Industry Associations Step Up

Curt Macysyn, executive director of the National School Transportation Association, details why collaboration between associations is critical for the industry’s
post-COVID recovery


As the country prepared itself for the impact of an international pandemic, student transportation became adversely impacted, as parents and education officials alike became concerned over their children’s exposure to contagion and public viral spread.

“When we began the year, we had primary goals and objectives that we were looking to achieve,” said Curt Macysyn, Executive Director of the National School Transportation Association (NSTA). “As we moved further into the year, I don’t think anyone imagined that the depth of the issues surrounding the pandemic would run so deeply.”

As COVID-19 raged on, the student transportation system was quickly disrupted as schools transitioned into full closures and virtual platform based online education. This became a difficult period for contractors, as school districts’ service needs quickly diminished, and in some cases, continuing payments ceased.

“If contractors are not getting paid to continue the operation of the transportation despite the disruption, then drivers are likely going to have to be laid off, and items like mortgage and bus payments, property taxes and insurance go by the wayside,” Macysyn said. “The ripple effect of the pandemic caused a lot of turmoil within the industry.”

With a strong advocacy program, both on Capitol Hill and within regulatory bodies, the NSTA began lobbying strenuously for a provision in the CARES Act called Section 18006, directing that school districts utilizing CARES money, pay their contractors “to the greatest extent practicable” through the duration of the pandemic.

But educational decision are largely under the auspices of local control, and student transportation has specifics and nuances geared to each individual state.

“Some of our folks lobbied at the state level for continuing payments for contractors, and we accomplished what we could in CARES Act, in achieving broader language that would support, not just the school bus contractors, but any similarly situated group,” Macysyn said.

As many buses remained idle, the NSTA continued work to maintain the continuity of the student transportation system, first supporting the Paycheck Protection Program and the Main Street Program, and then disseminating information on how contractors could access relief, in the form of loans, to help keep operations moving, with the hope that the schools would return in the fall.

Additional efforts in November 2020 to educate the Advisory Committee on Immunization Practices (ACIP) of the CDC about the important role of school bus drivers followed, as the organization sought the inclusion of school bus drivers as essential employees in the Phase 1b rollout of the COVID-19 vaccine.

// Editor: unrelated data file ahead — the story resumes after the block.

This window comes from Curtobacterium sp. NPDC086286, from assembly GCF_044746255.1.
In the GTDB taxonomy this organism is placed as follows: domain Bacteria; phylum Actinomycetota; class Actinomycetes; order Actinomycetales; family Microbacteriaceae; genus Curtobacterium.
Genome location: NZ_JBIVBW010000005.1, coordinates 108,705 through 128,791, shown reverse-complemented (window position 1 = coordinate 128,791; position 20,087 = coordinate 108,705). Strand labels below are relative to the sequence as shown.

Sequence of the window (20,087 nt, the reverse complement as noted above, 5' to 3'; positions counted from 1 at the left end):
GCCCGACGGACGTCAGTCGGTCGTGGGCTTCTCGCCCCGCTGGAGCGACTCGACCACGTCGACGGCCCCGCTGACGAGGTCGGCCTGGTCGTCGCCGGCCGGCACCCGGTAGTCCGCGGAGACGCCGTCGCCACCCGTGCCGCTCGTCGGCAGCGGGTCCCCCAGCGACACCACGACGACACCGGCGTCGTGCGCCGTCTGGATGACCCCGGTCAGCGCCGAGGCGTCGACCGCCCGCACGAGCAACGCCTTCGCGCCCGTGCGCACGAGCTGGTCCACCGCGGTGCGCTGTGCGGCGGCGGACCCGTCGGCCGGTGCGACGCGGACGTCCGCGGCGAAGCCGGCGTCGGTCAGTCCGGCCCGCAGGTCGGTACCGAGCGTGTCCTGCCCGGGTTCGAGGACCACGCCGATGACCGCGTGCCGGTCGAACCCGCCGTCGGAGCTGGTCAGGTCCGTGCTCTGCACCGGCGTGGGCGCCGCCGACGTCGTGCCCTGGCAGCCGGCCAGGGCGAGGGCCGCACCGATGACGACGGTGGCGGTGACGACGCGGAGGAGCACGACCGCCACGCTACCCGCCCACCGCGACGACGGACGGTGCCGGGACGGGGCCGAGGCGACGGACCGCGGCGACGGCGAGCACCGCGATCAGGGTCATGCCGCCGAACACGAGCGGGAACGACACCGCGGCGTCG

The organization also continued to lobby Congress in favor of the CERTS Act, pushing for contractors to receive relief benefits in the Coronavirus Phase 4 stimulus package discussion on Capitol Hill. The Consolidate Appropriations Act, 2021 contained a $2 billion CERTS Act provision, which was reduced from the original $8 billion proposal. The good news is that President Trump signed the measure on December 27, 2020, and some measure of relief should make its way to contractors in the early part of 2021.

“It’s been quite a roller coaster ride,” Macysyn said. “On top of all the COVID-19 activities, we’ve maintained our full cadre of services for our members, continuing to address the emerging needs, as well as the traditional needs of the organization.”

The organization’s committee structure continues to move forward as normal, hosting its Annual Meeting and Convention in July on a virtual platform, as well as a full schedule of webinars, weekly podcasts, and regular monthly editions of the NSTA newsletter.

Another one of the tools that the organization utilized was the Student Transportation Aligned for Return to School, or STARTS Task Force, a collaboration among the National Association for Pupil Transportation (NAPT), the National Association of State Directors of Pupil Transportation (NASDPTS), and the NSTA to research, review, and report on matters relating to COVID-19 and student transportation.

“It really demonstrated that we’re all in this together,” Macysyn said. “Among Mike Martin, Charlie Hood and me, we came up with a framework of a collaborative effort with many industry representatives involved. The group, under the management of Tim Ammon and Jim Regan, then vetted the issues, considered the current landscape, and presented a well thought out set of principles for transportation professionals to utilize. One of the important by-products of this effort was that the collaboration presented a united front within the student transportation industry, when one was critically needed. And that’s still an important feature as we move forward.”

The organizations have continued to work closely throughout the duration of the pandemic, seeking to emphasize student transportation as part of the overall educational experience and ensuring that once children return to school, transportation services will remain safe and secure.

“The silver lining here is, we’ve come together as an industry,” Macysyn said. “Understanding that we’re more effective when we can work together, for the benefit of the 26 million school children, who ride the school bus each and every day.”